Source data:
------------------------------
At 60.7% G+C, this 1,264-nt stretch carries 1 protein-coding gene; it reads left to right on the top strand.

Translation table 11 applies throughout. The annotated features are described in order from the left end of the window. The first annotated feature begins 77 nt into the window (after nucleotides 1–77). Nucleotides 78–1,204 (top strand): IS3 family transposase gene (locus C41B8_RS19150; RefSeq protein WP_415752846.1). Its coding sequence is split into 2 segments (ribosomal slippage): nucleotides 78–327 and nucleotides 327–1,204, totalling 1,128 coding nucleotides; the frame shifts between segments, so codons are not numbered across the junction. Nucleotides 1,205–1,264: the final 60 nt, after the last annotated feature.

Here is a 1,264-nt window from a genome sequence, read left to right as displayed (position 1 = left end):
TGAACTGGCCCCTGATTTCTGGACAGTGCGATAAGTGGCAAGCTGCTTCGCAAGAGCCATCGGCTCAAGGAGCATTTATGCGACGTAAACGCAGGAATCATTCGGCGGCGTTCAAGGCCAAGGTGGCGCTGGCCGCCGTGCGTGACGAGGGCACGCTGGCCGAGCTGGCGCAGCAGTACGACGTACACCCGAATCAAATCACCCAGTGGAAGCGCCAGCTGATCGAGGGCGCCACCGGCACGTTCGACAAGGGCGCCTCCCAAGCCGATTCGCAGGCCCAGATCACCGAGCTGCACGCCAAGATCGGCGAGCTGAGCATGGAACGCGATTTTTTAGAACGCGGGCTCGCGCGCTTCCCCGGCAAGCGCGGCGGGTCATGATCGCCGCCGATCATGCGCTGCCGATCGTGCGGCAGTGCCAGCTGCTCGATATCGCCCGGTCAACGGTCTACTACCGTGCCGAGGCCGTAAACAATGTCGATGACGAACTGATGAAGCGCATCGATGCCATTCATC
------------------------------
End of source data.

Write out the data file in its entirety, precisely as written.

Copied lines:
At 60.7% G+C, this 1,264-nt stretch carries 1 protein-coding gene; it reads left to right on the top strand.

Translation table 11 applies throughout. The annotated features are described in order from the left end of the window. The first annotated feature begins 77 nt into the window (after nucleotides 1–77). Nucleotides 78–1,204 (top strand): IS3 family transposase gene (locus C41B8_RS19150; RefSeq protein WP_415752846.1). Its coding sequence is split into 2 segments (ribosomal slippage): nucleotides 78–327 and nucleotides 327–1,204, totalling 1,128 coding nucleotides; the frame shifts between segments, so codons are not numbered across the junction. Nucleotides 1,205–1,264: the final 60 nt, after the last annotated feature.

Here is a 1,264-nt window from a genome sequence, read left to right as displayed (position 1 = left end):
TGAACTGGCCCCTGATTTCTGGACAGTGCGATAAGTGGCAAGCTGCTTCGCAAGAGCCATCGGCTCAAGGAGCATTTATGCGACGTAAACGCAGGAATCATTCGGCGGCGTTCAAGGCCAAGGTGGCGCTGGCCGCCGTGCGTGACGAGGGCACGCTGGCCGAGCTGGCGCAGCAGTACGACGTACACCCGAATCAAATCACCCAGTGGAAGCGCCAGCTGATCGAGGGCGCCACCGGCACGTTCGACAAGGGCGCCTCCCAAGCCGATTCGCAGGCCCAGATCACCGAGCTGCACGCCAAGATCGGCGAGCTGAGCATGGAACGCGATTTTTTAGAACGCGGGCTCGCGCGCTTCCCCGGCAAGCGCGGCGGGTCATGATCGCCGCCGATCATGCGCTGCCGATCGTGCGGCAGTGCCAGCTGCTCGATATCGCCCGGTCAACGGTCTACTACCGTGCCGAGGCCGTAAACAATGTCGATGACGAACTGATGAAGCGCATCGATGCCATTCATC